With remarks such as this, Economic Freedom Fighters' Commander in Chief Julius Malema caused a stir inside and outside the Barratt lecture theatre at Rhodes University on Thursday 30 April. Among other remarks, the fiery orator called ANC Deputy President Cyril Ramaphosa a sellout, slammed SA’s failure to ban foreign land ownership and was fulsome in his praise for Zimbabwean President Robert Mugabe. Despite threats earlier in the week carried on A4 posters and pamphlets that the EFF would be prevented from entering the campus, the event went ahead without incident.

    Politics q
  • Australia toughens property ownership laws for foreigners

    Foreigners who break rules on buying Australian real estate will face up to three years in jail or fines of Aus$127,500 (US$100,050) for individuals and Aus$637,500 for companies under tougher rules unveiled on Saturday. In announcing the changes, conservative Prime Minister Tony Abbott said his government was in favour of foreign investment. "But it does have to be the right foreign investment, in the right things, and we do need to have a foreign investment review system which encourages public confidence that the foreign investment we need really is in Australia’s national interest," Mr Abbott said.

    Business Day Live q
  • DJ Sbu arrested for drunk driving

    Gauteng police have confirmed businessman and radio host Sibusiso Leope popularly known as DJ Sbu has been arrested for alleged drunk driving in Randfontein, west of Johannesburg. The controversial DJ was arrested while travelling along Main Reef road in the early hours of this morning. The police's Tsekiso Mofokeng said, “In the early hours of this morning, police were patrolling Main Reef road near Randfontein.

    ewn.co.za q
  • Bodies of Australians executed in Indonesia arrive home: reports

    Andrew Chan, 31, and Myuran Sukumaran, 34, were killed by firing squad on Wednesday over their role in a plot to bring heroin to Australia from the Indonesian resort island of Bali, despite international pleas to Jakarta for clemency. Abbott said he understood the dismay and anger over the executions but respected Indonesia's sovereignty. "It really was terrible that these cruel and unnecessary executions went ahead," he told reporters in Sydney. The Department of Foreign Affairs and Trade was unable to confirm reports that the men's bodies were on a flight which touched down early Saturday in Sydney.

    Times LIVE q
  • Nzimande is a sellout - workers

    Workers under the banner of the National Union of Metalworkers of South Africa (Numsa) and other unions within trade union federation Cosatu who support sacked general secretary Zwelinzima Vavi had a Workers’ Day rally in Durban yesterday despite fears of clashes between the two factions. The workers sang songs calling Cosatu president S’dumo Dlamini and SA Communist Party leader Blade Nzimande traitors and sellouts.

    The Citizen q
  • Football rallies round grieving Ferdinand after wife dies

    Football rallied round on Saturday to offer support to former England captain Rio Ferdinand following the death of his wife, Rebecca Ellison, from cancer. Ferdinand's Queens Park Rangers team mates and his former colleagues at Manchester United all wore black armbands during their Premier League matches. QPR player Leroy Fer offered his own personal support at Anfield after he scored in the second half during the 2-1 defeat by Liverpool, unveiling an undershirt with the message: "Stay strong family Ferdinand".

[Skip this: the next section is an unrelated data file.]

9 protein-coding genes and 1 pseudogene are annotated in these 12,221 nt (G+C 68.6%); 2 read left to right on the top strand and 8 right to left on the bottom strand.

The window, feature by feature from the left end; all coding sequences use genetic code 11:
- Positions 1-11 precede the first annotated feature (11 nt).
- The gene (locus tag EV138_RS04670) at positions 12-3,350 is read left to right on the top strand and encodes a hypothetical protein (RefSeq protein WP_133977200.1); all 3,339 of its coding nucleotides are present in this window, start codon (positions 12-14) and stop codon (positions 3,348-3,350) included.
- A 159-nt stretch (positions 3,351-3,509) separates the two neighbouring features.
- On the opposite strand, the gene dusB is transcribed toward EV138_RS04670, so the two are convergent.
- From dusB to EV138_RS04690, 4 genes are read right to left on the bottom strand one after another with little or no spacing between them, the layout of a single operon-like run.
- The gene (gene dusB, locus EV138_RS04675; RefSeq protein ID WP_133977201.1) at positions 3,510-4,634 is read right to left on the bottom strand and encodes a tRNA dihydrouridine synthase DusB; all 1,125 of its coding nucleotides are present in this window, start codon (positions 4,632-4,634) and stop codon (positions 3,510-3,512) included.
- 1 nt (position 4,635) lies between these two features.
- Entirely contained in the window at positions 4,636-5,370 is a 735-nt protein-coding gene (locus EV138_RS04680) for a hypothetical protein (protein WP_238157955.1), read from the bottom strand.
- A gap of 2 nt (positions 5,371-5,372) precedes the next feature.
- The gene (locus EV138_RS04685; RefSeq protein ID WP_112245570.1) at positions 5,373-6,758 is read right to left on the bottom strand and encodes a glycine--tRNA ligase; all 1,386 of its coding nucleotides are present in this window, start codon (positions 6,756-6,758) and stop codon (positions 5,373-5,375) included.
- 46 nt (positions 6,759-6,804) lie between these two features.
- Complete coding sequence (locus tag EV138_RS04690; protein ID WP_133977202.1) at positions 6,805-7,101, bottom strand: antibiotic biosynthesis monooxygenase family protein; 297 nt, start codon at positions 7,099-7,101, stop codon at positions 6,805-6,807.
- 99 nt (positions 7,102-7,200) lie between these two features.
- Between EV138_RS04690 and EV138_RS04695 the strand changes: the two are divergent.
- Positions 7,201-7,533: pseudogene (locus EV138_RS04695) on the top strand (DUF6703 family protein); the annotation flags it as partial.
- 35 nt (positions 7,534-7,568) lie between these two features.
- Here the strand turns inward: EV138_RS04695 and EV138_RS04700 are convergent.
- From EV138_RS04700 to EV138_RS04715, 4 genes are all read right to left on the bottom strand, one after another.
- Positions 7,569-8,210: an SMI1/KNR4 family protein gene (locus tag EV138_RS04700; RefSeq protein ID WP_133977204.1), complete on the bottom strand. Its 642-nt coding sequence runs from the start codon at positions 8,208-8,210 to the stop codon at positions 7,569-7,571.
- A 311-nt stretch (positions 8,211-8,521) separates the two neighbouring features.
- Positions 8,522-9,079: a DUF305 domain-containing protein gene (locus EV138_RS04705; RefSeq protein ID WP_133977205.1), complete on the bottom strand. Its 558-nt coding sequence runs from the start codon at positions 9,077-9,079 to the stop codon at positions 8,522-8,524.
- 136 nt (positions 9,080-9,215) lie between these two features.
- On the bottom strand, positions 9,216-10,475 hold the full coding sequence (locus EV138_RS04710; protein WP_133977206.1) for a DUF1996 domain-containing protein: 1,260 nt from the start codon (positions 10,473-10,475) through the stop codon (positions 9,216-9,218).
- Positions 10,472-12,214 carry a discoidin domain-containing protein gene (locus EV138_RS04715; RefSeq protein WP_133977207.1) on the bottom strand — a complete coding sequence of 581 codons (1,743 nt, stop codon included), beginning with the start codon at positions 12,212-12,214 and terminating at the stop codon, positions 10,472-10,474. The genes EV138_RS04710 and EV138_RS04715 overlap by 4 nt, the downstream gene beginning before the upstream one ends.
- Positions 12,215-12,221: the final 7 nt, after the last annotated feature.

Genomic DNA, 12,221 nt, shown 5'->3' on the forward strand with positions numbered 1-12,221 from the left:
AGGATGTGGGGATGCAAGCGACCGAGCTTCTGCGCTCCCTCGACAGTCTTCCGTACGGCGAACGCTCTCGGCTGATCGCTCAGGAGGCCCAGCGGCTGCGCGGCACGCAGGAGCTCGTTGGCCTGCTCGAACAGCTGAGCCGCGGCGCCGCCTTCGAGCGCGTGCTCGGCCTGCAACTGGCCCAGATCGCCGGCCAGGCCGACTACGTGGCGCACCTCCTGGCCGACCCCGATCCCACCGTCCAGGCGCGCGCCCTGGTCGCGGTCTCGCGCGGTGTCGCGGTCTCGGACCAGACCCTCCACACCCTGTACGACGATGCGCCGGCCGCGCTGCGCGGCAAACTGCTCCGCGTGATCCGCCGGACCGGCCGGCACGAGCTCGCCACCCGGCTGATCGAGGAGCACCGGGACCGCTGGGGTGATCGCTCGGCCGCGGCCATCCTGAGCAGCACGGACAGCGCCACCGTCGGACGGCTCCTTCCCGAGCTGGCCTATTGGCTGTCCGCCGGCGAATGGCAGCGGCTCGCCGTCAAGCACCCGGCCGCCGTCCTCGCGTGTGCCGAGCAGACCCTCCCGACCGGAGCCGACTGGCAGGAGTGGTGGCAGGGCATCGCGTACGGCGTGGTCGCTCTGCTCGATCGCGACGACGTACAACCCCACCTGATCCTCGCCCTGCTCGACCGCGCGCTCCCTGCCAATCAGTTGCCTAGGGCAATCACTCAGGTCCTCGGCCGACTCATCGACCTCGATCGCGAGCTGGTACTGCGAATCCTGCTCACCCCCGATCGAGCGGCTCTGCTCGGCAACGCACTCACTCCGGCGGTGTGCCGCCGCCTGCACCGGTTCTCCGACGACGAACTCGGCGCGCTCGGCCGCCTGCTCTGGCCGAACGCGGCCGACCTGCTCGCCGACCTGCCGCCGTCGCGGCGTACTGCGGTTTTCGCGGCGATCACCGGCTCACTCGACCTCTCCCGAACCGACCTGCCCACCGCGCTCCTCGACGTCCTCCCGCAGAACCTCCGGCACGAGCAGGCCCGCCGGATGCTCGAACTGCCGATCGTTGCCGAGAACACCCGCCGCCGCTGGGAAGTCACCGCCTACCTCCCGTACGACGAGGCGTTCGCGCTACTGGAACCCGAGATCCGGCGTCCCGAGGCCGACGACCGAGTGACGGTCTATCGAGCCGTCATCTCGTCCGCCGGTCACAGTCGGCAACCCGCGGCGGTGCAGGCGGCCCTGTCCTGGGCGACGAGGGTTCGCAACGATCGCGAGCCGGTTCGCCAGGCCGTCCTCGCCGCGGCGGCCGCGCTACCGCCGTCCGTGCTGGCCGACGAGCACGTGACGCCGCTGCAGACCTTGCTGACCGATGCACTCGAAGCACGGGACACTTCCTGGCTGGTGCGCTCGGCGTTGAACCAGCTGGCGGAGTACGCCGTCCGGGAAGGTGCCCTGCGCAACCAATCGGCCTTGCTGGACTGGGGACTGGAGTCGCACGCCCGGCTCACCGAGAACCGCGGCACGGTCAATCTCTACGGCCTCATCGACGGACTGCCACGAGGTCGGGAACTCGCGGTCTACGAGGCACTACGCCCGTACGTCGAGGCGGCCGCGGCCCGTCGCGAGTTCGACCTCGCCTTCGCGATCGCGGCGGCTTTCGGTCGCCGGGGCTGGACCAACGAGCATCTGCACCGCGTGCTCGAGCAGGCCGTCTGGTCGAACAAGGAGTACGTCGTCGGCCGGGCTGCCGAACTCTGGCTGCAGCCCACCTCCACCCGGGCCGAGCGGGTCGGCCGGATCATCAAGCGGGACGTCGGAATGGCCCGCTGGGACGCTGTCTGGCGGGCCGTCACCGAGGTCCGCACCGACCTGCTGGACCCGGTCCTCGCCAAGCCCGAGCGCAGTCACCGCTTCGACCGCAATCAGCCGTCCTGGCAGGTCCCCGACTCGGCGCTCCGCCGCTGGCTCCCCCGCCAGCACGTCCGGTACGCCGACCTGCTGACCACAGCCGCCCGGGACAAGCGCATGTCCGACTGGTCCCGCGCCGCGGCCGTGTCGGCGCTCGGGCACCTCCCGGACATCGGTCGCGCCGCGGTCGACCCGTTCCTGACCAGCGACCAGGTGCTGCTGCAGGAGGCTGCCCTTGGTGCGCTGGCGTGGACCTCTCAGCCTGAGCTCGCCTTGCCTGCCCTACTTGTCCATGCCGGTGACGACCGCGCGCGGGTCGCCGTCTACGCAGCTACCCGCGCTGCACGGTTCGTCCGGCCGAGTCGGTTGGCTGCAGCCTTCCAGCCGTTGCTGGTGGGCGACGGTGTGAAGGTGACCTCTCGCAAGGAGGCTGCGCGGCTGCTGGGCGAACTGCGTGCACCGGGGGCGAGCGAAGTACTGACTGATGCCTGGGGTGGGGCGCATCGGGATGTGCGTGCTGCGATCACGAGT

Sowetan LIVE q
  • ANC to blame for bad work ethic

    Enough with the "South Africans are lazy" rant. There is merit in the argument that South Africa's work ethic leaves much to be desired when measured on labour productivity compared with other countries. South Africans want to work, they want to be self-reliant, they want to be proud of the legacy they are creating for their children. When Kenya got its independence in December 1963, the incoming independence government popularised the slogan "uhuru na kazi" (freedom and hard work).

    Sowetan LIVE q
  • 15 Things You Probably Didn't Know About Taste And Smell

    Steven D. Munger, Ph.D., the associate director of the Center for Smell and Taste at the University of Florida, went on Reddit to answer some fascinating questions about how we taste and smell things. It persists to this day, even in college textbooks,” said Munger. “When you eat something, your tongue detects chemicals in the food that elicit one or more of those five basic tastes (sweet, salty, bitter, sour, and umami)… Umami is the savory taste of glutamate… Odors from the food pass through the back of your mouth to your nose,” said Munger. 3. Some people have a distorted sense of smell.

    BuzzFeed q
  • South Africa: Xenophobia and Barking At the Wrong Horse - a Response to Professor Mufuka

    Indeed, Professor Ken Mufuka, in an article entitled: "Xenophobia - Barking at the wrong tree" sought to borrow Brilliant Mhlanga's argument that Zimbabweans are probably looking at xenophobia with a jaundiced eye by asserting that before Zimbabweans condemn South Africa they ought to look at their own history and apportion blame where it belongs. By its very nature, xenophobia, is an extremely complex issue that requires sober and rational minds to appreciate its true causes. South Africa is a melting pot but no shared view has been established as to who should be in or out of the pot.

    AllAfrica.com q